Family thankful for community response for 8-year-old Byron Neal
Photos by Tom Rivers
ALBION – A big crowd is at Maison Albion today for a benefit to help Byron Neal and his family. The Neals are dairy farmers and neighbors of Cole and Kerri Glover, owners of Maison Albion.
They are loaning out use of their events venue for free today to host the basket raffle for Byron.
The benefit started at 11 a.m. and continues until 5 p.m.
Byron Neal is shown with his sister Lyla and their parents, Tina and Jeremy Neal.
The Neals have been dairy farmers on West Countyhouse Road since the family started Poverty Hill Farms in 1956. Jeremy teams with his brothers, Jody and James, and their father Ed Neal in the operation, as well as many employees.
The family is very involved with the Orleans County 4-H Fair. Jeremy was chairman of the grease pole competition and developed the new hay bale rolling event. Byron has been a mainstay at those events, tagging behind his father.
There are 195 baskets up for raffle, and 20 high-end items. Jodi Anstey, an Albion school bus driver, took the lead in organizing today’s event. Anstey has been Byron’s bus driver since he was in Pre-K and also the bus driver for his older sister, Lyla.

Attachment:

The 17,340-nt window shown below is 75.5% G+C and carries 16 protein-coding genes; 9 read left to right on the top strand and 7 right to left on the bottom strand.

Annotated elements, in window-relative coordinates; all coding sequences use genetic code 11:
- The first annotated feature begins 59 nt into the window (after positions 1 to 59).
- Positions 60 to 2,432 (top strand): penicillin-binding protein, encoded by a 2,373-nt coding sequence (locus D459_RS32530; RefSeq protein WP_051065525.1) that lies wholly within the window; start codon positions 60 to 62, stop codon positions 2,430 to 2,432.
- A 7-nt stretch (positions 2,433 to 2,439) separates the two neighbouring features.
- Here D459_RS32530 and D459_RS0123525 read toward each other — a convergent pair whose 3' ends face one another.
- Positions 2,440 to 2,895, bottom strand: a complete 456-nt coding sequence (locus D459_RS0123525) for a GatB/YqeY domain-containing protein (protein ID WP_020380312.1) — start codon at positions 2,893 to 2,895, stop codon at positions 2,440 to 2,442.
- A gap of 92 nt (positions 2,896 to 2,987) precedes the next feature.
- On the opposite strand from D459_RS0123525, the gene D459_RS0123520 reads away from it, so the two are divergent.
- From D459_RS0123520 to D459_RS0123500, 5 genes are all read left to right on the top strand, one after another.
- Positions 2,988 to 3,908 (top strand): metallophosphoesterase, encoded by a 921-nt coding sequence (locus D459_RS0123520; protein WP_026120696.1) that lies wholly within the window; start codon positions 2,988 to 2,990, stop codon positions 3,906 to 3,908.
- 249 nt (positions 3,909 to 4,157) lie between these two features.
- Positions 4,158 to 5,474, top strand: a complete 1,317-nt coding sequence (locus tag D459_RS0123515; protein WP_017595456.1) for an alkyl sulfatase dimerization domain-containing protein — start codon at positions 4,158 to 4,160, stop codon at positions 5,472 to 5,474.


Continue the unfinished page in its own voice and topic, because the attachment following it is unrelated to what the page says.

Marsha Cook also teamed with Anstey to collect many of the baskets and donations.
“Anybody who knows the Neals know they would drop anything to help you,” Cook said. “Jeremy and Tina are friends with everyone.”
Jeremy and Tina both thanked the community for their attendance and donations for the event today.
“It’s absolutely overwhelming,” Jeremy said. “It’s unreal the people who have come throughout the day to help.”
Byron is currently receiving chemo each Friday evening. He is taking it easy today, watching cartoons at Maison while the crowd buys tickets for the raffle items.
Tina Neal said the community has given the family so much love in recent months.
“Thank you for all the prayers,” she said. “They are working.”
(From left) Jenn Haylett, Crystal Hand and Kim Hazel sell tickets at the benefit today. Many of the family members and volunteers at the benefit today wore shirts with a giant tractor crushing cancer.
Paul Henry of the Masonic Lodge works the grill. Members of the Masonic Lodge and Royal Body Shop Outreach Ministries teamed to sell food.